Foreign correspondent Neely Tucker and his wife, Vita, arrived in Zimbabwe in 1997. After witnessing firsthand the devastating consequences of AIDS on the population, especially the children, the couple started volunteering at an orphanage that was desperately underfunded and short-staffed. One afternoon, a critically ill infant was brought to the orphanage from a village outside the city. She’d been left to die in a field on the day she was born, abandoned in the tall brown grass that covers the highlands of Zimbabwe in the dry season. After a near-death hospital stay, and under strict doctor’s orders, the ailing child was entrusted to the care of Tucker and Vita. Within weeks Chipo, the girl-child whose name means gift, would come to mean everything to them.
Still an active correspondent, Tucker crisscrossed the continent, filing stories about the uprisings in the Congo, the civil war in Sierra Leone, and the postgenocidal conflict in Rwanda. He witnessed heartbreaking scenes of devastation and violence, steeling him further to take a personal role in helping anywhere he could. At home in Harare, Vita was nursing Chipo back to health. Soon she and Tucker decided to alter their lives forever—they would adopt Chipo. That decision challenged an unspoken social norm—that foreigners should never adopt Zimbabwean children.
Raised in rural Mississippi in the sixties and seventies, Tucker was familiar with the mores associated with and dictated by race. His wife, a savvy black woman whose father escaped the Jim Crow South for a new life in the industrial North, would not be deterred in her resolve to welcome Chipo into their loving family.
As if their situation wasn’t tenuous enough, Zimbabwe President Robert Mugabe was stirring up national fervor against foreigners, especially journalists, abroad and at home. At its peak, his antagonizing branded all foreign journalists personae non grata. For Tucker, the only full-time American correspondent in Zimbabwe, the declaration was a direct threat to his life and his wife’s safety, and an ultimatum to their decision to adopt the child who had already become their only daughter.
Against a background of war, terrorism, disease, and unbearable uncertainty about the future, Chipo’s story emerges as an inspiring testament to the miracles that love—and dogged determination—can sometimes achieve. Gripping, heartbreaking, and triumphant, this family memoir will resonate throughout the ages.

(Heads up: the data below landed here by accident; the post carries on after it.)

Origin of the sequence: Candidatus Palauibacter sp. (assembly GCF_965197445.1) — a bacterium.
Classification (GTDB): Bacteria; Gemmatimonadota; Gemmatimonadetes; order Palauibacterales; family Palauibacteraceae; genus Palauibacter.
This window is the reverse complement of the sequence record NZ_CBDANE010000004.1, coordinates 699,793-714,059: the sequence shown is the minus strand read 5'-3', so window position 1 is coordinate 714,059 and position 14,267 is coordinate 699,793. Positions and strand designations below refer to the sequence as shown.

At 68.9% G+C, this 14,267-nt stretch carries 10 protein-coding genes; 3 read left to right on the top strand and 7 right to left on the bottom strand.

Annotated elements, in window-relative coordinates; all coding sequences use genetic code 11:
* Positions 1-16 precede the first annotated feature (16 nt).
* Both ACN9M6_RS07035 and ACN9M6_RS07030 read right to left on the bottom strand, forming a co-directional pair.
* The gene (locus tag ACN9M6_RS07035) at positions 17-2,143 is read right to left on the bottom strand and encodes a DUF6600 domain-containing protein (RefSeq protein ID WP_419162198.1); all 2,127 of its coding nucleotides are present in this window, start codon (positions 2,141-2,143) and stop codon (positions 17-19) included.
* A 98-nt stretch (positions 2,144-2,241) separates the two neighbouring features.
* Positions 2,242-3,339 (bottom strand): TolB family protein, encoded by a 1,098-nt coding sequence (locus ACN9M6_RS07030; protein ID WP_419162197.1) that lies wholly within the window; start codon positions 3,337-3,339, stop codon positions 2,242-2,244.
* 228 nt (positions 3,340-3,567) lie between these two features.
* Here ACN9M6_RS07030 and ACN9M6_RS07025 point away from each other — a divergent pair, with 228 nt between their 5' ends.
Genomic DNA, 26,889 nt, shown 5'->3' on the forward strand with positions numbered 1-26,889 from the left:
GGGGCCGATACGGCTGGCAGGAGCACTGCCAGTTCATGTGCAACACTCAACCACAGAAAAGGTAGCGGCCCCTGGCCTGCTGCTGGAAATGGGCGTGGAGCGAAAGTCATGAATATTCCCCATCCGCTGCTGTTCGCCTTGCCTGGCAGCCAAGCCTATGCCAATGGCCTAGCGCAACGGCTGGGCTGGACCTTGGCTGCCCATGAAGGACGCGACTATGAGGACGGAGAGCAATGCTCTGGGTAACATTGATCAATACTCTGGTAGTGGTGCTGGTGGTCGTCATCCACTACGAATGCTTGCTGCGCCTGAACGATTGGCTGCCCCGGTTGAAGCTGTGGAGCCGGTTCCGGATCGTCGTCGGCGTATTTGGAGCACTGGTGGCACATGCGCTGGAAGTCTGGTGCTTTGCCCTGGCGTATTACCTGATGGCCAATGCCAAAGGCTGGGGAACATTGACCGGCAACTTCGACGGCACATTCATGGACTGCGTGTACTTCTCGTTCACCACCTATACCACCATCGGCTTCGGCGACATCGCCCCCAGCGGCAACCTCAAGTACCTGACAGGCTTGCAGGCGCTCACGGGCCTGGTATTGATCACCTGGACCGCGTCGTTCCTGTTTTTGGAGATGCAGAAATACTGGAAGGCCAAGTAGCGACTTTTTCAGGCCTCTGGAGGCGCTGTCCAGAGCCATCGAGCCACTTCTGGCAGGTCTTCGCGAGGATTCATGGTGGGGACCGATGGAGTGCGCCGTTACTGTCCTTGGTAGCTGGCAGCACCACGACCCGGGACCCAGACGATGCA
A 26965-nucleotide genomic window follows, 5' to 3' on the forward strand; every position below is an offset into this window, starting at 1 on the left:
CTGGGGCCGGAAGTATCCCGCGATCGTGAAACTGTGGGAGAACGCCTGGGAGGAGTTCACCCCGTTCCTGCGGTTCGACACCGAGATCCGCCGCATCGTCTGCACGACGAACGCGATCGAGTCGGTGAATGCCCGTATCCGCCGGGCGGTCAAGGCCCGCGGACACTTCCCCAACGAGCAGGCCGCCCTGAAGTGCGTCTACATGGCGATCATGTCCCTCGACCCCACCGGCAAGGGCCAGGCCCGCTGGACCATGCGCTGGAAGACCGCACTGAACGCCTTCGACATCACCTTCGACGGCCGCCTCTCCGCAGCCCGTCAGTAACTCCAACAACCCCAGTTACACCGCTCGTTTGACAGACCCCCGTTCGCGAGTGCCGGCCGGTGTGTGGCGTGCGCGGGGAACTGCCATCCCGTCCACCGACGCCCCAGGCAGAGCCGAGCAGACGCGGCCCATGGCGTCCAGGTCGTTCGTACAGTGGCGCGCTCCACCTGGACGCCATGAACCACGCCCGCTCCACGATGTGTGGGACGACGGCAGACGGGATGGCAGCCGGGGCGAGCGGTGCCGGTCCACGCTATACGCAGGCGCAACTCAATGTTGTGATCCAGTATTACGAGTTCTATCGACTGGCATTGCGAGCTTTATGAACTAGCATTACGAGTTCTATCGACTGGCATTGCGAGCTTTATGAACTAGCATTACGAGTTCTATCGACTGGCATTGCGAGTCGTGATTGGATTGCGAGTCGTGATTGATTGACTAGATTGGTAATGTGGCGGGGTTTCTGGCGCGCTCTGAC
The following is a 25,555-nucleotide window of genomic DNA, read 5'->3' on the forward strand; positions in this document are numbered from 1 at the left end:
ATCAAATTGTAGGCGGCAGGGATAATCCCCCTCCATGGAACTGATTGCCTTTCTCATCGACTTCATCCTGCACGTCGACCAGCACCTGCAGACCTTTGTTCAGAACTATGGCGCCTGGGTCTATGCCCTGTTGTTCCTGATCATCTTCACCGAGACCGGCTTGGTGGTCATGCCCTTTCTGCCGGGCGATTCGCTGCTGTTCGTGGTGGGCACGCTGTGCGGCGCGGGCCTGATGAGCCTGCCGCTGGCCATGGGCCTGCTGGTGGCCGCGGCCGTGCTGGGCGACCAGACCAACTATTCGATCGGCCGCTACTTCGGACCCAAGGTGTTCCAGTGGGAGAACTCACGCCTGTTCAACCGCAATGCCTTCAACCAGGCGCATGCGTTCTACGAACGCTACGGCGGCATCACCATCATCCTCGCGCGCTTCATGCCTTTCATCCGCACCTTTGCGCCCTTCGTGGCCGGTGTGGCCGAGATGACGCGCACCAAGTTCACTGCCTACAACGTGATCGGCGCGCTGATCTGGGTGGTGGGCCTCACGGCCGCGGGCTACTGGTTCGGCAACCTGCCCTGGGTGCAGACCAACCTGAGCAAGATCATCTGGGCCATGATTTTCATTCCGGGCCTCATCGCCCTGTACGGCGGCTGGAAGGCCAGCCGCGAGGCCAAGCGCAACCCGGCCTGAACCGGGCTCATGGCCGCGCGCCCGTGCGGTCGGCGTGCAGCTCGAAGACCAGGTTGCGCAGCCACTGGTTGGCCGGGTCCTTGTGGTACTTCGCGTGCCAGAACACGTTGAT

As a foreign correspondent, Tucker had worked in conflict zones on two continents and seen death in all its gruesome forms. "The steady stream of violence had worn away my natural sense of compassion to the point where I could cover almost any horror but felt very little about anything at all." Then, in 1997, Neely, a white Mississippian, and his African-American wife, Vita, were posted to Zimbabwe, where the AIDS crisis was feeding an unprecedented wave of sick and abandoned children. "The scale of death, and the depths of misery it entailed, defied the imagination even for someone like me...." Neely and Vita volunteered at an overwhelmed orphanage in the Zimbabwean capital, where diarrhea and pneumonia were killing babies at an alarming rate. Nobody dared whisper the word AIDS, though its specter hung over every crib. Here, Neely and Vita met Chipo, a desperately sick baby girl who had been abandoned under a tree. With temporary permission to take her home, Neely and Vita threw all available resources toward saving her life: round-the-clock feedings, good doctors, medicine and a clean, warm environment. She thrived. Neely and Vita decided to adopt Chipo, only to discover a slew of cultural taboos against adoption by foreigners a white foreigner in particular. While Chipo grew healthy and fat under their care, the Tuckers negotiated a nightmarish bureaucracy that threatened to tear Chipo away from them; meanwhile, Zimbabwe was entering a period of civil unrest that targeted Americans and journalists. This is a gorgeous mix of family memoir and reportage that traverses the big issues of politics, racism and war. should help him garner further attention.